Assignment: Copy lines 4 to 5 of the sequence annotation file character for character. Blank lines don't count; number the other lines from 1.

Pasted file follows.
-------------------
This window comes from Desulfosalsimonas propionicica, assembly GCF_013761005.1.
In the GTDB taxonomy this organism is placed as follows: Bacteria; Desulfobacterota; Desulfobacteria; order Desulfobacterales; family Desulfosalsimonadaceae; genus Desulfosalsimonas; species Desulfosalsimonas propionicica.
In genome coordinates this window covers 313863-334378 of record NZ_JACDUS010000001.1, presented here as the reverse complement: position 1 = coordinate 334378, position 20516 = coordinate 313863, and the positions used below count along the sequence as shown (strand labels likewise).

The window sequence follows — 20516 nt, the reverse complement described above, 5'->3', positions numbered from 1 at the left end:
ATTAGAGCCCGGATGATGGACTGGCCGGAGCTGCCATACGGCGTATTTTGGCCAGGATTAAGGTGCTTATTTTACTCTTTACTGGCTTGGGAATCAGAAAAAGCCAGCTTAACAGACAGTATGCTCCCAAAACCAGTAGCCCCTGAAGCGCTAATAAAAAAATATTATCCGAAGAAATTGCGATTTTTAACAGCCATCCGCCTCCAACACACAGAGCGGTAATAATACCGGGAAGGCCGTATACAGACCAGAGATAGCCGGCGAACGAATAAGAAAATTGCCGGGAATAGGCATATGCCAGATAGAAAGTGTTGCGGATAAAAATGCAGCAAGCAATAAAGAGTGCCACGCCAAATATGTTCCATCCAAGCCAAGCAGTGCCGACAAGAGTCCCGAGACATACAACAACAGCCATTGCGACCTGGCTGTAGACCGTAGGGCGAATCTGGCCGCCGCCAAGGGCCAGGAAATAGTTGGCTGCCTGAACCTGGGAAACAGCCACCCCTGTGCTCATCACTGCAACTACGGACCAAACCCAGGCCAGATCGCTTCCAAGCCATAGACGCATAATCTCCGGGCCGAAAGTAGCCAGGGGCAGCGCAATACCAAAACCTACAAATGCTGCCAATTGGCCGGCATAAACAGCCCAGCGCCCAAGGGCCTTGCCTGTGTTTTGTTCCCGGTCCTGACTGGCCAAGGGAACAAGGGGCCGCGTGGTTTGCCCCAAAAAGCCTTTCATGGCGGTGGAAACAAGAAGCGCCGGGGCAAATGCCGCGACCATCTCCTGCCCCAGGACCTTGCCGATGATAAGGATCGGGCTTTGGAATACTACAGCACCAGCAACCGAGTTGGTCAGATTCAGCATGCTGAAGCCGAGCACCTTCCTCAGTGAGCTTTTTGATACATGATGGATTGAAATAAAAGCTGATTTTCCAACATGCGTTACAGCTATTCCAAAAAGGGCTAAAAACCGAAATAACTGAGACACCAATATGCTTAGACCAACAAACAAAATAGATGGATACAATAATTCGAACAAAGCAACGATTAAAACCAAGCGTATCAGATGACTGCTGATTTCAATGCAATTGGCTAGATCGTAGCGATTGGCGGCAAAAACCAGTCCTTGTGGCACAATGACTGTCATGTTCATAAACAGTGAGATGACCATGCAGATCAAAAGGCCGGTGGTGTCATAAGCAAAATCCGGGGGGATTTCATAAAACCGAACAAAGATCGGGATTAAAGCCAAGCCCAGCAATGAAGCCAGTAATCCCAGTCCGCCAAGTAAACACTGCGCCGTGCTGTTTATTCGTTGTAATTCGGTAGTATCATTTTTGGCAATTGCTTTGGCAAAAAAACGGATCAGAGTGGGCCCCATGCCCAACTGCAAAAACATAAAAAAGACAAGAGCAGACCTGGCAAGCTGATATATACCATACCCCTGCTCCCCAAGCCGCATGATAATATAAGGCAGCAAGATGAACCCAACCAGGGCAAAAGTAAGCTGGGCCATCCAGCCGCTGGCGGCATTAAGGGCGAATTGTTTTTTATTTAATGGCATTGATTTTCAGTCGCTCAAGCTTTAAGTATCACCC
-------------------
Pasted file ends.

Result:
The window sequence follows — 20516 nt, the reverse complement described above, 5'->3', positions numbered from 1 at the left end:
ATTAGAGCCCGGATGATGGACTGGCCGGAGCTGCCATACGGCGTATTTTGGCCAGGATTAAGGTGCTTATTTTACTCTTTACTGGCTTGGGAATCAGAAAAAGCCAGCTTAACAGACAGTATGCTCCCAAAACCAGTAGCCCCTGAAGCGCTAATAAAAAAATATTATCCGAAGAAATTGCGATTTTTAACAGCCATCCGCCTCCAACACACAGAGCGGTAATAATACCGGGAAGGCCGTATACAGACCAGAGATAGCCGGCGAACGAATAAGAAAATTGCCGGGAATAGGCATATGCCAGATAGAAAGTGTTGCGGATAAAAATGCAGCAAGCAATAAAGAGTGCCACGCCAAATATGTTCCATCCAAGCCAAGCAGTGCCGACAAGAGTCCCGAGACATACAACAACAGCCATTGCGACCTGGCTGTAGACCGTAGGGCGAATCTGGCCGCCGCCAAGGGCCAGGAAATAGTTGGCTGCCTGAACCTGGGAAACAGCCACCCCTGTGCTCATCACTGCAACTACGGACCAAACCCAGGCCAGATCGCTTCCAAGCCATAGACGCATAATCTCCGGGCCGAAAGTAGCCAGGGGCAGCGCAATACCAAAACCTACAAATGCTGCCAATTGGCCGGCATAAACAGCCCAGCGCCCAAGGGCCTTGCCTGTGTTTTGTTCCCGGTCCTGACTGGCCAAGGGAACAAGGGGCCGCGTGGTTTGCCCCAAAAAGCCTTTCATGGCGGTGGAAACAAGAAGCGCCGGGGCAAATGCCGCGACCATCTCCTGCCCCAGGACCTTGCCGATGATAAGGATCGGGCTTTGGAATACTACAGCACCAGCAACCGAGTTGGTCAGATTCAGCATGCTGAAGCCGAGCACCTTCCTCAGTGAGCTTTTTGATACATGATGGATTGAAATAAAAGCTGATTTTCCAACATGCGTTACAGCTATTCCAAAAAGGGCTAAAAACCGAAATAACTGAGACACCAATATGCTTAGACCAACAAACAAAATAGATGGATACAATAATTCGAACAAAGCAACGATTAAAACCAAGCGTATCAGATGACTGCTGATTTCAATGCAATTGGCTAGATCGTAGCGATTGGCGGCAAAAACCAGTCCTTGTGGCACAATGACTGTCATGTTCATAAACAGTGAGATGACCATGCAGATCAAAAGGCCGGTGGTGTCATAAGCAAAATCCGGGGGGATTTCATAAAACCGAACAAAGATCGGGATTAAAGCCAAGCCCAGCAATGAAGCCAGTAATCCCAGTCCGCCAAGTAAACACTGCGCCGTGCTGTTTATTCGTTGTAATTCGGTAGTATCATTTTTGGCAATTGCTTTGGCAAAAAAACGGATCAGAGTGGGCCCCATGCCCAACTGCAAAAACATAAAAAAGACAAGAGCAGACCTGGCAAGCTGATATATACCATACCCCTGCTCCCCAAGCCGCATGATAATATAAGGCAGCAAGATGAACCCAACCAGGGCAAAAGTAAGCTGGGCCATCCAGCCGCTGGCGGCATTAAGGGCGAATTGTTTTTTATTTAATGGCATTGATTTTCAGTCGCTCAAGCTTTAAGTATCACCC